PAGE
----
I always play with the exposure, white balance, skin tone, and HSL features in VSCO to get my photos looking just right. I focus specifically on making my top 9 images look as cohesive as possible and these settings help me do that.
-Exposure allows you to boost the light in a photo, just be careful not to wash everything out by taking it too far. I feel like the exposure control in the VSCO and lightroom apps are best phone editing exposure adjustments out there.
-White balance lets you control the temperature of the image if you want things to look warmer or cooler and lets you adjust the red/green underlying tones. My images usually fall neutral to slightly warm and always a bit on the red side.
-Skin tone will adjust anything near skin color more yellow/greenish or orange/reddish. I use this to counter weird lighting effects that make my skin appear a really different color in one image vs. another.
-HSL is really cool! it allows you to play with the colors in your photo individually. If you want water to appear more teal rather than dark blue, you can do that. If you want the trees behind you to pop less, you can pull down the saturation for green. It allows you to really fine tune your color scheme and gives a whole new level of control when it comes to making those photos floooow. I love it!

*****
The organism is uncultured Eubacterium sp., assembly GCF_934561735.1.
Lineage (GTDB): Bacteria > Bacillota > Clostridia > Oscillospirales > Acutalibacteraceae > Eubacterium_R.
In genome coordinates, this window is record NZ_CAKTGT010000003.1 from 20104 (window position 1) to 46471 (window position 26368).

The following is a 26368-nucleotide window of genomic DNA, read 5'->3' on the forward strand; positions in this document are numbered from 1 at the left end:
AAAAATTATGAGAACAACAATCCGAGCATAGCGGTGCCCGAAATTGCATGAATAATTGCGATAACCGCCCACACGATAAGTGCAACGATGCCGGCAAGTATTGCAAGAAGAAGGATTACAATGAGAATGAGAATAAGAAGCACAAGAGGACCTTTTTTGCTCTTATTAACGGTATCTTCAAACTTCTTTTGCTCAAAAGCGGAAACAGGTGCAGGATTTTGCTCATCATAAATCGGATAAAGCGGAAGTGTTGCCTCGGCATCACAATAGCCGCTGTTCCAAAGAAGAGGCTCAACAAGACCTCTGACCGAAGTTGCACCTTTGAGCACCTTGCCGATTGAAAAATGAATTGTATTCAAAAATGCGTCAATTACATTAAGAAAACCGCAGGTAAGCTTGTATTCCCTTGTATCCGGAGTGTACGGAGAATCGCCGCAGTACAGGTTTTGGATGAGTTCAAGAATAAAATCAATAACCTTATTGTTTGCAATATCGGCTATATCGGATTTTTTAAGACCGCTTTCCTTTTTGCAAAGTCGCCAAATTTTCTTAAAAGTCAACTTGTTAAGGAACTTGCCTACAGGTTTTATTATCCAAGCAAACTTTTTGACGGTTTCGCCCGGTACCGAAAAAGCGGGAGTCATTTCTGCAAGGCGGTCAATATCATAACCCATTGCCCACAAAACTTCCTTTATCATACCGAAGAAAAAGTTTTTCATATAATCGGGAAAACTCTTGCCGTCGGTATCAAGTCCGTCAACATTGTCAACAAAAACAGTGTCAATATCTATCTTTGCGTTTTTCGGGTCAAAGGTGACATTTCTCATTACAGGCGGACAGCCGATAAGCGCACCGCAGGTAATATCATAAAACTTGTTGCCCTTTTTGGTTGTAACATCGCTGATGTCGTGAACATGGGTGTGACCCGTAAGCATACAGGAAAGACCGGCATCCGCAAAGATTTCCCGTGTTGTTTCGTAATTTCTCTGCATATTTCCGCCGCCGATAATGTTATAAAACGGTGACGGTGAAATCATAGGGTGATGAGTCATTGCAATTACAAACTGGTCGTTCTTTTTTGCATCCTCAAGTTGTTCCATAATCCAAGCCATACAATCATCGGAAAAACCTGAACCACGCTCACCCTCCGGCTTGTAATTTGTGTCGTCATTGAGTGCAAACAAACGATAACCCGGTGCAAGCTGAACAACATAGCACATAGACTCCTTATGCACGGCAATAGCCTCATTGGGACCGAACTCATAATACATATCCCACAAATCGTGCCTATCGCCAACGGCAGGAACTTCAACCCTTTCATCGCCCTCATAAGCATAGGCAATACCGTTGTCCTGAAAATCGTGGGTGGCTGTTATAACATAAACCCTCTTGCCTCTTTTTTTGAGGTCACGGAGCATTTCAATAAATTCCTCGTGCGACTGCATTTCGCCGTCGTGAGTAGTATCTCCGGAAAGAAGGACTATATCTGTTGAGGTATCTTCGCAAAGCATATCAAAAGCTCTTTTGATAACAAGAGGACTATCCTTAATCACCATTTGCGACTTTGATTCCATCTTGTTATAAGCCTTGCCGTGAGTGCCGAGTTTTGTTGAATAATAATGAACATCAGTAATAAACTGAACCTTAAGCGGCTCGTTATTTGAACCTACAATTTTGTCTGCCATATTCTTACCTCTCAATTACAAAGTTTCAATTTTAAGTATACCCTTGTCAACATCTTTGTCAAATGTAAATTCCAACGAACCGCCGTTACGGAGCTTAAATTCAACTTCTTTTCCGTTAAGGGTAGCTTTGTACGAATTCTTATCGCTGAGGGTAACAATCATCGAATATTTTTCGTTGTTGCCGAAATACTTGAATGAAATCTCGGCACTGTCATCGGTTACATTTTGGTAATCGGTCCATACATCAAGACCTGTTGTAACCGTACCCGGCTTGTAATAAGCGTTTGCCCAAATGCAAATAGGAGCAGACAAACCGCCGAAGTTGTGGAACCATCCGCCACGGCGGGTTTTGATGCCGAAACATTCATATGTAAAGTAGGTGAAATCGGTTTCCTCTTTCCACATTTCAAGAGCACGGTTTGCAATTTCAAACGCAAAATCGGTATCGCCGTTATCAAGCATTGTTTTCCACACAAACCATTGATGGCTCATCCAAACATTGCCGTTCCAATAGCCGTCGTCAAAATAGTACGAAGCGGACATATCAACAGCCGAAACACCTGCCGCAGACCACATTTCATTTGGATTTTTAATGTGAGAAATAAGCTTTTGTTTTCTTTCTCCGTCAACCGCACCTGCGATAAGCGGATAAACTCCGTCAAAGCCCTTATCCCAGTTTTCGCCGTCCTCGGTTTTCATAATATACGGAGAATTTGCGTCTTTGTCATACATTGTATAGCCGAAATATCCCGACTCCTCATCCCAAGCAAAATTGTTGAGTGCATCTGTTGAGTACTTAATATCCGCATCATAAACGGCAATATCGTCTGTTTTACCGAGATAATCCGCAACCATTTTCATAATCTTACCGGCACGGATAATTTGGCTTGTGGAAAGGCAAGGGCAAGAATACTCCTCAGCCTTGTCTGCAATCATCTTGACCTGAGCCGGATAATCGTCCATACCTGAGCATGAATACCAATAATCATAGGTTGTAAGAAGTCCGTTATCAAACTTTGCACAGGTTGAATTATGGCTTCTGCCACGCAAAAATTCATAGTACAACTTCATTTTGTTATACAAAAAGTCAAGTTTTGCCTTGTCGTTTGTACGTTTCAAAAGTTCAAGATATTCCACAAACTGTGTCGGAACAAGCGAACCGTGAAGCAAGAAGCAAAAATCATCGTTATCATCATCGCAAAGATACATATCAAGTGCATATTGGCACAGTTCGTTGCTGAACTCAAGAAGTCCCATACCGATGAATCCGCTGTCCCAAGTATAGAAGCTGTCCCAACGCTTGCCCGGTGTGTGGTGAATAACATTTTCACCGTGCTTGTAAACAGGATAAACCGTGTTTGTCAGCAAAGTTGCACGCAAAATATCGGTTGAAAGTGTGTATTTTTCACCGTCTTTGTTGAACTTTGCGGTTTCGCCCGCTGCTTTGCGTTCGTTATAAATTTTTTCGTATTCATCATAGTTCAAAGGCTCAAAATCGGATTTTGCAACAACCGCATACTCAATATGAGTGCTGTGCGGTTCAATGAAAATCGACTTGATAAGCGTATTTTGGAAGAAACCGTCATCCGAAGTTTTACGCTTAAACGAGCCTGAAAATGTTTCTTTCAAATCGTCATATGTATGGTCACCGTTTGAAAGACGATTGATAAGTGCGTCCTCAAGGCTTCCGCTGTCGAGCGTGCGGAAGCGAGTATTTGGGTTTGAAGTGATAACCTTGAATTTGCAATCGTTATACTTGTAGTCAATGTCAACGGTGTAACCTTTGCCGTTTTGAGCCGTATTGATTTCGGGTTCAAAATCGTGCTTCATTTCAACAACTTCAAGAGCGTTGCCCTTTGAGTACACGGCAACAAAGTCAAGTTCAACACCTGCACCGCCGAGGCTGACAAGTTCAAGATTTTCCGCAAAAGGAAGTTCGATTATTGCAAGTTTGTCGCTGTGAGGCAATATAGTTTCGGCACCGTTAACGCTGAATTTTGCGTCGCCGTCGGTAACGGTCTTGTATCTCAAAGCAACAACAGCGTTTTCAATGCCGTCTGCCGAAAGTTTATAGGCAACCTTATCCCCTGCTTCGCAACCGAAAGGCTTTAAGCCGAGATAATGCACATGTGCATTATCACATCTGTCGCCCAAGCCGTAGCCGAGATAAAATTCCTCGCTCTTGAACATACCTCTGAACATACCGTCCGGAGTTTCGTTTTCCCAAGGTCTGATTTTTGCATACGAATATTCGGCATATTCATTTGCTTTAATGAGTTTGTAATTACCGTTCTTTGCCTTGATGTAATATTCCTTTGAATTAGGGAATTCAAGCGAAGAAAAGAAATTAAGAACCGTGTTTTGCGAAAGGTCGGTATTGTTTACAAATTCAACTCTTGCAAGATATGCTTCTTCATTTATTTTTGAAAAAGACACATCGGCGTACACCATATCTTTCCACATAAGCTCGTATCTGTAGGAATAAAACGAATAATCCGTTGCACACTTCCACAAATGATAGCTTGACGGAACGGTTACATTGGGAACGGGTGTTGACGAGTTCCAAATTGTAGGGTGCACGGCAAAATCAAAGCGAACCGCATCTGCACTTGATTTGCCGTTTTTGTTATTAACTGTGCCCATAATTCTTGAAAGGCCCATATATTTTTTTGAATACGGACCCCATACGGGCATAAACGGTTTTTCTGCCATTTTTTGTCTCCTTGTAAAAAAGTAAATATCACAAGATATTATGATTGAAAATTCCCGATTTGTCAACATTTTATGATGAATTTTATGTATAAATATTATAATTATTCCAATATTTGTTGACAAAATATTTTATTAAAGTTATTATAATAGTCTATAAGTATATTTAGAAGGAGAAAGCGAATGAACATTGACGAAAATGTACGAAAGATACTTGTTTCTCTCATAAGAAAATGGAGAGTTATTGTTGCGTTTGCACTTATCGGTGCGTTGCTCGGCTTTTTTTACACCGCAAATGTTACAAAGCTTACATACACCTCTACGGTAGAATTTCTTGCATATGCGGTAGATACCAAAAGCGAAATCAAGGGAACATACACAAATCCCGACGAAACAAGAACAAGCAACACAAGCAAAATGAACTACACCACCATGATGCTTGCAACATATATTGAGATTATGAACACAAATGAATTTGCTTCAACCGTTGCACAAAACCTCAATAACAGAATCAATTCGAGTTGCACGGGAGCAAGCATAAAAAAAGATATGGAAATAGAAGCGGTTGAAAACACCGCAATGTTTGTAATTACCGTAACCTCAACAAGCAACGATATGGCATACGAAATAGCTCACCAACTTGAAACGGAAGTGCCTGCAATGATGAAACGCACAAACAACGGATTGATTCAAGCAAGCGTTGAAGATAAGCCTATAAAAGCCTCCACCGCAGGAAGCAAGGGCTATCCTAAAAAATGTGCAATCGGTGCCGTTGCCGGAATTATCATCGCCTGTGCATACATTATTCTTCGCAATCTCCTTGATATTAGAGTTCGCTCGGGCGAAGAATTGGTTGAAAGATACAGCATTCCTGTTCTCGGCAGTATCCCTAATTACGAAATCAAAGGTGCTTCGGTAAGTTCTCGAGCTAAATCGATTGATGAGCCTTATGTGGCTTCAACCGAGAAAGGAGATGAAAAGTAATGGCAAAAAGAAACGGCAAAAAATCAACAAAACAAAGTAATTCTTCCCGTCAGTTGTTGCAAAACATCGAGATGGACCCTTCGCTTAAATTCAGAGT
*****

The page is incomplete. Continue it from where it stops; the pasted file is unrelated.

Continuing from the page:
Don't be afraid of change:
When I first started working on creating a feed that flowed, and had a look that I liked, I was incredibly strict with what colors I allowed in my shots. It really stressed me out! Everything was so monochrome I didn't feel like I could post any photos I shot outside because green and blue were too overwhelming for my feed. Take the stress off and make sure you give yourself space to create instead of creating a trap. I've slowly learned how I can keep my feed feeling clean and still incorporate color in a way that suites me.
If you post a photo and hate how it looks in your feed, we've all been there, don't stress it. It'll live in your top nine briefly and then slowly get buried so don't delete it, just let it move away on it's own keeping in mind you're probably the only person who noticed it was out of place anyway.
If you decide that you want to take your feed an entirely different direction, do it! Your feed should be something you enjoy creating and looking at, never let yourself fall into the trap of thinking you need to stick to something if it's no longer making you happy.
I hope this has been helpful! If you have any questions drop them in the comments!